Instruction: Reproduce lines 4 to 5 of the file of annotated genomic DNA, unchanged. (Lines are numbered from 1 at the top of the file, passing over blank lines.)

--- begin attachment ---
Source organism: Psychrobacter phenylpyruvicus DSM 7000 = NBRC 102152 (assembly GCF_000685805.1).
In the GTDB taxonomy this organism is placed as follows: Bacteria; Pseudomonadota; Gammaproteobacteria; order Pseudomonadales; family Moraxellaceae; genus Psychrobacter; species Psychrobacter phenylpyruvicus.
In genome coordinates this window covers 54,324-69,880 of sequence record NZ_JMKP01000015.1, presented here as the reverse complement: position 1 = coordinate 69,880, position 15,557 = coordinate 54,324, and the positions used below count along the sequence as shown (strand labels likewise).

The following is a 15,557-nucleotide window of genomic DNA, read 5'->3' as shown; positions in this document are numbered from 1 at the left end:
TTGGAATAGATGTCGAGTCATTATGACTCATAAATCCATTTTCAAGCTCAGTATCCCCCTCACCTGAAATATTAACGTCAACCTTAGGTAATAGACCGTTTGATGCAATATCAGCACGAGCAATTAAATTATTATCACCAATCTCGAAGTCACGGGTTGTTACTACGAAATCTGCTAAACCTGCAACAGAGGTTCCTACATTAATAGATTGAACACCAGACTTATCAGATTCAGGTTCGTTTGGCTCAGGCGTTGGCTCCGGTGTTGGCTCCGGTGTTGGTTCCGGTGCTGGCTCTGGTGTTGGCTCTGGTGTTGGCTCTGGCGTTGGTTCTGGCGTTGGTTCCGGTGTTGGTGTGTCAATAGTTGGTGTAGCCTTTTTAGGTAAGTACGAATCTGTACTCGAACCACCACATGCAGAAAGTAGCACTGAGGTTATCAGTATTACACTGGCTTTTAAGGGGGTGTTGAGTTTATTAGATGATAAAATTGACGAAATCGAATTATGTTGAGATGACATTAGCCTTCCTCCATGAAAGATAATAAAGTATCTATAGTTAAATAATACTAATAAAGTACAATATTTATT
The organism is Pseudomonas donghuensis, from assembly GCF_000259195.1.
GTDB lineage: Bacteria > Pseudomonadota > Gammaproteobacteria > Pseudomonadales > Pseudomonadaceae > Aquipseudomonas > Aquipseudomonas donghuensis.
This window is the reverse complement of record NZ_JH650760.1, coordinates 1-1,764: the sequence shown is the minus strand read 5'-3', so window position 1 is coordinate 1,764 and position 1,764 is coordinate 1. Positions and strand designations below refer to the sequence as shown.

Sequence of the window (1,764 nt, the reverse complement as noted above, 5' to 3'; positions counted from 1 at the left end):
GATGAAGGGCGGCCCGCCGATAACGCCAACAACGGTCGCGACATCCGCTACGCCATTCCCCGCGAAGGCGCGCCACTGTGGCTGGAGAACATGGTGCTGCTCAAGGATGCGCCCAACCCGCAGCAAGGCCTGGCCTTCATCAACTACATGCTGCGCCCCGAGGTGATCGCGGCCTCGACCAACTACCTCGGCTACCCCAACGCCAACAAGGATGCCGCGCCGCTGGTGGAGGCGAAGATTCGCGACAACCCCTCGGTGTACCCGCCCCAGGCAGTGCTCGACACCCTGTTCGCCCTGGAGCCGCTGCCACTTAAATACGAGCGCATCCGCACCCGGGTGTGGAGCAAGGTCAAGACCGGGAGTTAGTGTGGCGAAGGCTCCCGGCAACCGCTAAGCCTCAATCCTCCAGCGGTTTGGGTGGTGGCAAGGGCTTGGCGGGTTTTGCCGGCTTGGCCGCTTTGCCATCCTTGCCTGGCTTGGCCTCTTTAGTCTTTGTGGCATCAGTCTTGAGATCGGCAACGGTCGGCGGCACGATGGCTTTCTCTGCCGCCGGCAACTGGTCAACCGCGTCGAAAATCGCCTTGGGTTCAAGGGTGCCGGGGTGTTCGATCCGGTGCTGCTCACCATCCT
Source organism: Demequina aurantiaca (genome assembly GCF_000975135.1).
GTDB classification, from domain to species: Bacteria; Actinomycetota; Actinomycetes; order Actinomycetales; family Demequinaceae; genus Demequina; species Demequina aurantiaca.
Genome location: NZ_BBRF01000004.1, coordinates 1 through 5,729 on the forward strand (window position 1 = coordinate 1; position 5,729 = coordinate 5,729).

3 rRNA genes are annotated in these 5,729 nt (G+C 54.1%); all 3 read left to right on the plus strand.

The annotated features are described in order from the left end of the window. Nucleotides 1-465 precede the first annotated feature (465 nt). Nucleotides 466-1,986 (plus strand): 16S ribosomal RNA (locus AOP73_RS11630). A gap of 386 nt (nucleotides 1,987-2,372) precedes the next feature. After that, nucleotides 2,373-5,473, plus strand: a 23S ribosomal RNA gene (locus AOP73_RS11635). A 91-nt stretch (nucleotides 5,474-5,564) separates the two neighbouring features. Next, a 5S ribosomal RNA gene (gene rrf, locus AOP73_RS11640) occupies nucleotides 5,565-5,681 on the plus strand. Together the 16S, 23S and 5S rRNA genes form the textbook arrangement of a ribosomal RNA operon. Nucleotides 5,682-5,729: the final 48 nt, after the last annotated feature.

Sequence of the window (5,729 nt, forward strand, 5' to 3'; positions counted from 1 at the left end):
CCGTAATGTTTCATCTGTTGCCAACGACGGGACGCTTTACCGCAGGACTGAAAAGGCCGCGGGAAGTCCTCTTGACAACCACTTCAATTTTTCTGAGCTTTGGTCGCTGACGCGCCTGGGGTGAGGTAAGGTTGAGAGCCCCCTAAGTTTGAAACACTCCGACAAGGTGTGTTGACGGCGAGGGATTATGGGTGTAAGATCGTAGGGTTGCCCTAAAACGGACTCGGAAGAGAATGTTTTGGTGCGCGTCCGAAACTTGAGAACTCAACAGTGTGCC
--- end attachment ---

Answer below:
The following is a 15,557-nucleotide window of genomic DNA, read 5'->3' as shown; positions in this document are numbered from 1 at the left end:
TTGGAATAGATGTCGAGTCATTATGACTCATAAATCCATTTTCAAGCTCAGTATCCCCCTCACCTGAAATATTAACGTCAACCTTAGGTAATAGACCGTTTGATGCAATATCAGCACGAGCAATTAAATTATTATCACCAATCTCGAAGTCACGGGTTGTTACTACGAAATCTGCTAAACCTGCAACAGAGGTTCCTACATTAATAGATTGAACACCAGACTTATCAGATTCAGGTTCGTTTGGCTCAGGCGTTGGCTCCGGTGTTGGCTCCGGTGTTGGTTCCGGTGCTGGCTCTGGTGTTGGCTCTGGTGTTGGCTCTGGCGTTGGTTCTGGCGTTGGTTCCGGTGTTGGTGTGTCAATAGTTGGTGTAGCCTTTTTAGGTAAGTACGAATCTGTACTCGAACCACCACATGCAGAAAGTAGCACTGAGGTTATCAGTATTACACTGGCTTTTAAGGGGGTGTTGAGTTTATTAGATGATAAAATTGACGAAATCGAATTATGTTGAGATGACATTAGCCTTCCTCCATGAAAGATAATAAAGTATCTATAGTTAAATAATACTAATAAAGTACAATATTTATT